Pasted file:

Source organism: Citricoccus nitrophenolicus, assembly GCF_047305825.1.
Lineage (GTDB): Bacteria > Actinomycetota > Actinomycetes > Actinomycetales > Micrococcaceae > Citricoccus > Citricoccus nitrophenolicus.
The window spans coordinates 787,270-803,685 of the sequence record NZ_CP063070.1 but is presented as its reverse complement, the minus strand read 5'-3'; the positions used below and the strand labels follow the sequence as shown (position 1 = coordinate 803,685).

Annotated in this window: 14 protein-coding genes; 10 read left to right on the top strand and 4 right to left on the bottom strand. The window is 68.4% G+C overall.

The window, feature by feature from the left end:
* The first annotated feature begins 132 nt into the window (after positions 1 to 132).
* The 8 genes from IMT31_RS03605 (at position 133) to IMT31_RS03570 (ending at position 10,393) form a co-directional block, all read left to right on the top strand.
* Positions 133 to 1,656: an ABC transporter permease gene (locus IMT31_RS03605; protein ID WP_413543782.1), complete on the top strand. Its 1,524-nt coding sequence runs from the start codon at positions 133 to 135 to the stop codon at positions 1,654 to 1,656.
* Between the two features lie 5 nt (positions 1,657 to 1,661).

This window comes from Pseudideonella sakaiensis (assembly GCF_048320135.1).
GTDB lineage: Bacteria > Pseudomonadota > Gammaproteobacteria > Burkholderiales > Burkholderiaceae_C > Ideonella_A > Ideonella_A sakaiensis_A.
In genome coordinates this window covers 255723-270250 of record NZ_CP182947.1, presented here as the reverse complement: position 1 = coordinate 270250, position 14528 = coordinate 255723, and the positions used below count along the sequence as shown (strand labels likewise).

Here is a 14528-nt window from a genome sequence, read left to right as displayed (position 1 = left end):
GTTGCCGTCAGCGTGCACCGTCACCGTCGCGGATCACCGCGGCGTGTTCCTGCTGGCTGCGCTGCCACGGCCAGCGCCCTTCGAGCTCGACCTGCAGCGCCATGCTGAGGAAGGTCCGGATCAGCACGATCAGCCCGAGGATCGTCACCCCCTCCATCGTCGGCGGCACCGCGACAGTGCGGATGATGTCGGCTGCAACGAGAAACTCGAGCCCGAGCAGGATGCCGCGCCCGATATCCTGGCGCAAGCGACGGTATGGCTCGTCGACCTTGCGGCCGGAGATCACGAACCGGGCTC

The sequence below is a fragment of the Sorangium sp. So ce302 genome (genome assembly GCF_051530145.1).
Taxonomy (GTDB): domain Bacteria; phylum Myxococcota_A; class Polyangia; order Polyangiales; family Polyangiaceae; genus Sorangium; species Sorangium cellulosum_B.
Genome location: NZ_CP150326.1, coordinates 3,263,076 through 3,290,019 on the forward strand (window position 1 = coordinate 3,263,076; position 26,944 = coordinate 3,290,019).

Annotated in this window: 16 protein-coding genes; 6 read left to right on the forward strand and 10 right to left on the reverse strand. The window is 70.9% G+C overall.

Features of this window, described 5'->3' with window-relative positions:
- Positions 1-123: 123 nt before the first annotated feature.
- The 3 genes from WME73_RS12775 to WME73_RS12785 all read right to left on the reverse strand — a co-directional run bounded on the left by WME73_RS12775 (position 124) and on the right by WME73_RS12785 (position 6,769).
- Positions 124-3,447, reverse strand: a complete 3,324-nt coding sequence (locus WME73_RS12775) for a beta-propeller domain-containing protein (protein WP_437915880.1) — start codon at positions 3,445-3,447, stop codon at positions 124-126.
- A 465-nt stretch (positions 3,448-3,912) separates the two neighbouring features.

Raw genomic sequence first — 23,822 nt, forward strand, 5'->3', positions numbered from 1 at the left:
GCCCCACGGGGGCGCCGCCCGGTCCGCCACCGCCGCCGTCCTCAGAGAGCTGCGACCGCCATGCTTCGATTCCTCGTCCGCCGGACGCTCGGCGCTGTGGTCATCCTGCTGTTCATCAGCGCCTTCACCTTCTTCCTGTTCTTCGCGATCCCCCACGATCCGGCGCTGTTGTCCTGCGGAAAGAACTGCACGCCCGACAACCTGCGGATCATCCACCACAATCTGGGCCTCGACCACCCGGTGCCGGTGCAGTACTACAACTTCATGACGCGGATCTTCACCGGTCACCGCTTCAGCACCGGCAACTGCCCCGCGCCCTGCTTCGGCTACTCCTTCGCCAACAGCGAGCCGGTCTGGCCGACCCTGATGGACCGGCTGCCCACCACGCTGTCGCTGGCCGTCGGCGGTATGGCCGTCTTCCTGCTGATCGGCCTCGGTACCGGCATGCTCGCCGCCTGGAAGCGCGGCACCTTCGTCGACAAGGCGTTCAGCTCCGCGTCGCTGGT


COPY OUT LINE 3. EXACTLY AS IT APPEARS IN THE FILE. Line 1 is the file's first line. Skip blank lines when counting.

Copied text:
The window spans coordinates 787,270-803,685 of the sequence record NZ_CP063070.1 but is presented as its reverse complement, the minus strand read 5'-3'; the positions used below and the strand labels follow the sequence as shown (position 1 = coordinate 803,685).